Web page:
What an honor to have another cookbook author gracing the cover of Rasa Malaysia…introducing Pat Tanumihardja of “The Asian Grandmother’s Cookbook“—a gorgeous and beautifully written cookbook released in Oct 2009 with food photography by Lara Ferroni.
A couple of years ago, Pat invited me to share my family’s recipes in her book, especially recipes from my late grandmother who was a Nyonya. While I was overwhelmed by the opportunity, I turned it down on the mere reason that I’d like to “save” the recipes for my future cookbook project, when it comes along. “The Asian Grandmother’s Cookbook” is easily one of my favorite cookbooks this season, so please welcome Pat and check out her Teochew braised duck or Lo Ack/滷鸭 guest post below.
When I was growing up in Singapore, my mother would sometimes bring home a whole or half duck—succulent, slick with soy sauce, and very tasty—from the nearby hawker center to supplement our dinner.
My siblings and I would dig in heartily, devouring every part of the bird. And we, a family of dark meat lovers, always came away with satisfied grins on our faces, as unlike with a whole chicken, no one had to contend with white meat. Even though mum is a fabulous cook, I remember wishing that she would be too busy to cook more often.
Since moving to the U.S., I had long stored these memories away. Not because I don’t like duck anymore but here in the U.S., things are just different.
There is no uncle at the hawker stall just around the corner to proffer his best bird, nor does it cost only $5 for a whole cooked duck. You’d be hard pressed to even find a single duck breast for that amount of money!
I do enjoy duck when I eat out at restaurants but I’d never cooked duck at home believing its preparation best relegated to French chefs and duck die-hards.
This all changed when I was doing research for my cookbook The Asian Grandmother’s Cookbook, Home Cooking from Asian American Kitchens.
I happened on a gem of a recipe from my good friend’s mom who is Singaporean. Redolent with Chinese and Southeast Asian flavors, and best of all, oh-so-easy, this recipe was already a winner in my books before I tasted it.
And when I tested it in my kitchen, I was head-over-heels in love.
While this braised duck recipe doesn’t have the exact DNA of the duck of my childhood memories, it comes close enough. I have long learned that as an immigrant, you have to adapt and shift your expectations whether it pertains to your palate or life in general. With that said, I hope you enjoy it too.
Teochew Braised Duck (Lo Ack/滷鸭) Recipe
Teochew Braised Duck (Lo Ack/滷鸭): succulent, slick with soy sauce, and very tasty.
- 2 tablespoons sea or kosher salt, divided
- 4- to 5- pound duck, rinsed and patted dry with paper towels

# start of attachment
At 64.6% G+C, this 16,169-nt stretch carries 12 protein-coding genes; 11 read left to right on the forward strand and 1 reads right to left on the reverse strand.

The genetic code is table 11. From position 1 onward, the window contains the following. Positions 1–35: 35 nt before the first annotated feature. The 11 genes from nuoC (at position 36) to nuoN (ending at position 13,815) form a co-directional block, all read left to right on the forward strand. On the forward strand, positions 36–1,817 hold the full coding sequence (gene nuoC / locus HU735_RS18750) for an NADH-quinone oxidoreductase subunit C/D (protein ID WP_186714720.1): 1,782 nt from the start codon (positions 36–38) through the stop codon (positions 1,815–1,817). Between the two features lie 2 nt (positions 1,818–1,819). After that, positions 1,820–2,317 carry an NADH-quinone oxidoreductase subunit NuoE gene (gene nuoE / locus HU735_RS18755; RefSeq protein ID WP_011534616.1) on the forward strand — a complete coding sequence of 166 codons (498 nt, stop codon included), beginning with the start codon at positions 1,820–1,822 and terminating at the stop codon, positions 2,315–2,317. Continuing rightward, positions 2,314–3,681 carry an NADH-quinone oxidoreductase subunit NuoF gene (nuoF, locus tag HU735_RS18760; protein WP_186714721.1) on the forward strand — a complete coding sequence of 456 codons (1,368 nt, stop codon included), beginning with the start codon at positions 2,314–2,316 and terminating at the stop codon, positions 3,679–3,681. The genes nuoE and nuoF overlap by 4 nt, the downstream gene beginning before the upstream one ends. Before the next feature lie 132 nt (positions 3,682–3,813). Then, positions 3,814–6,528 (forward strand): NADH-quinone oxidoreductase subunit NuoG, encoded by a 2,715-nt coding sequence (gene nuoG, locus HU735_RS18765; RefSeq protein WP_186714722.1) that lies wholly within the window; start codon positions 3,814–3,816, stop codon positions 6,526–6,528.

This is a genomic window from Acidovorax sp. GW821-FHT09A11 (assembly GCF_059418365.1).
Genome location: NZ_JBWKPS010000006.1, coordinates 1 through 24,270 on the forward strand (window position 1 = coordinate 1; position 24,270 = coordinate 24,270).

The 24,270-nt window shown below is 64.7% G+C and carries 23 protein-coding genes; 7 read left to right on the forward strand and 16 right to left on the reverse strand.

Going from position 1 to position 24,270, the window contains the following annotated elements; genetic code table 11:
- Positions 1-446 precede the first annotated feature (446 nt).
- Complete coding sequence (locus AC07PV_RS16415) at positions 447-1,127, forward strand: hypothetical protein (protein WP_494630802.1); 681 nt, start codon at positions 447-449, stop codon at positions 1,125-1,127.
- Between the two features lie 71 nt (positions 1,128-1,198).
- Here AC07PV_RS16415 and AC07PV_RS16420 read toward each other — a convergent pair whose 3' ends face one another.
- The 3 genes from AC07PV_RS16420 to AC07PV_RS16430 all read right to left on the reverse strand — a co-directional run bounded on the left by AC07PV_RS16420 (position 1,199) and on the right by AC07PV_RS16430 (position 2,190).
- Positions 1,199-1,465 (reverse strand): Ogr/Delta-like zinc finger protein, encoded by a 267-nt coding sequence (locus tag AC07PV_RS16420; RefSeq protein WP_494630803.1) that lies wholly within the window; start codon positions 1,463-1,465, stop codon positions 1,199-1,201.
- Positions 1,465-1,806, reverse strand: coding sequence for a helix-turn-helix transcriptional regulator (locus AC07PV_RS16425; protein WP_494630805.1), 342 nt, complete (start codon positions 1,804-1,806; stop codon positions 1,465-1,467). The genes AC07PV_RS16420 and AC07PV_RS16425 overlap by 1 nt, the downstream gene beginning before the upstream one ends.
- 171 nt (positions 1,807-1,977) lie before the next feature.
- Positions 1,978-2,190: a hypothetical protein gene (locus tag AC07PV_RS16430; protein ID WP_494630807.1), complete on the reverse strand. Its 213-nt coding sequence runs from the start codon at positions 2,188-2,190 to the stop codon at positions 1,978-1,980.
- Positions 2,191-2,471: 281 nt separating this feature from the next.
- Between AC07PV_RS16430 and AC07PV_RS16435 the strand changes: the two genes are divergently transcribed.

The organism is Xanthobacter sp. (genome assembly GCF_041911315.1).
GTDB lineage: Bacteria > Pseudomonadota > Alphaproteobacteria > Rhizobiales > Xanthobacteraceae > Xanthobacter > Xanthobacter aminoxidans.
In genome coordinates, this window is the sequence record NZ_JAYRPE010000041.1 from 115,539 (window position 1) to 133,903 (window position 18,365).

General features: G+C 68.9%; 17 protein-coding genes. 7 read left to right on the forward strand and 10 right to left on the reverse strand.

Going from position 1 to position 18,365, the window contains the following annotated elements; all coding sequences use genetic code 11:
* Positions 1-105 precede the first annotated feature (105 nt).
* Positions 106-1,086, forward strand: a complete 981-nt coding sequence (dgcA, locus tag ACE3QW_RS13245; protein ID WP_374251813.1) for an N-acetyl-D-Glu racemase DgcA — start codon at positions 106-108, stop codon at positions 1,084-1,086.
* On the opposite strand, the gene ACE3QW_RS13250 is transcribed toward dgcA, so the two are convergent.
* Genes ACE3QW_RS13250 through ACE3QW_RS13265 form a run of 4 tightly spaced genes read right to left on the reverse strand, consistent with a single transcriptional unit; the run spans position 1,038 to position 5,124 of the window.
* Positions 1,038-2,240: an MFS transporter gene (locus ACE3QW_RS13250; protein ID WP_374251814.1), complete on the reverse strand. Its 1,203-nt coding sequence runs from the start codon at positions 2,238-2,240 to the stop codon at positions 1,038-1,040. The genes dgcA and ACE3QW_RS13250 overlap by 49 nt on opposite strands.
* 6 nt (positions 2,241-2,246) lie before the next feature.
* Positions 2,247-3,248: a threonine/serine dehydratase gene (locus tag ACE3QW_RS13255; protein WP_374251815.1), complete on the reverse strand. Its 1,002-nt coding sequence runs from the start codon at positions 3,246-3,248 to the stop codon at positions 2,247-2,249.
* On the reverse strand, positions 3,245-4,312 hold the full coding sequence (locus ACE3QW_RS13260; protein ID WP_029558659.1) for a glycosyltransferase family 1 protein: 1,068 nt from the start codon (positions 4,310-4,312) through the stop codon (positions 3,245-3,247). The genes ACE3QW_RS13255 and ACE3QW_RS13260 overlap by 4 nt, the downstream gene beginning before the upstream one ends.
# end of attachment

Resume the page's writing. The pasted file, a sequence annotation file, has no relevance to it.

- 2 cups water, plus more as needed
- 1/2 cup dark soy sauce
- 2 plump stalks lemongrass, trimmed, bruised, and halved
- 1- inch piece fresh galangal, smashed
- 1 tablespoon sugar
- 4 whole cloves
- 4 star anise pods
- 2 sticks cinnamon (2-inch)
- 1 teaspoon black peppercorns
- Chili-Lime Dipping Sauce, recipe follows
Chili-Lime Dipping Sauce
- 4 cloves garlic
- 2 long, fresh red chilies (such as Holland or Fresno), or 2 tablespoons prepared chili paste
- 8 tablespoons key lime juice, from 8 small limes
Rub 1½ tablespoons of the salt evenly all over the duck, including inside the cavity.
In a large wok or Dutch oven (or any vessel large enough to hold the whole duck), mix together the water, soy sauce, lemongrass, galangal, sugar, cloves, star anise, cinnamon, peppercorns, and remaining salt. Bring to a boil.
Reduce the heat to medium-low. Gently lower the duck into the wok. The liquid should reach halfway up the duck. Top it off with additional water if necessary.
For the first 20 minutes, baste the duck every 5 minutes or so to color it evenly. Cover and simmer for another 40 to 60 minutes, or until the meat is fall-off-the-bone tender, flipping the duck halfway through cooking. If the sauce looks like it’s drying up, add more water, ¼ cup at a time.
Total cooking time should be 1 to 1½ hours. To check for doneness, poke the duck in the thigh with a chopstick. If the juices run clear, the duck is cooked. Or, use a meat thermometer to check if the internal temperature has reached 165 degrees F.
Turn off the heat and leave the duck immersed in the sauce for another hour if desired.
Cut the duck into serving pieces and arrange on a serving platter. Skim the fat from the surface of the sauce, then drizzle the sauce over the duck. Serve with freshly steamed rice and the dipping sauce.
Chili-Lime Dipping Sauce
Pound the garlic and chilies in a mortar with a pestle, or whirl in a small food processor, until a coarse paste forms. Add the lime juice and salt to taste and mix well.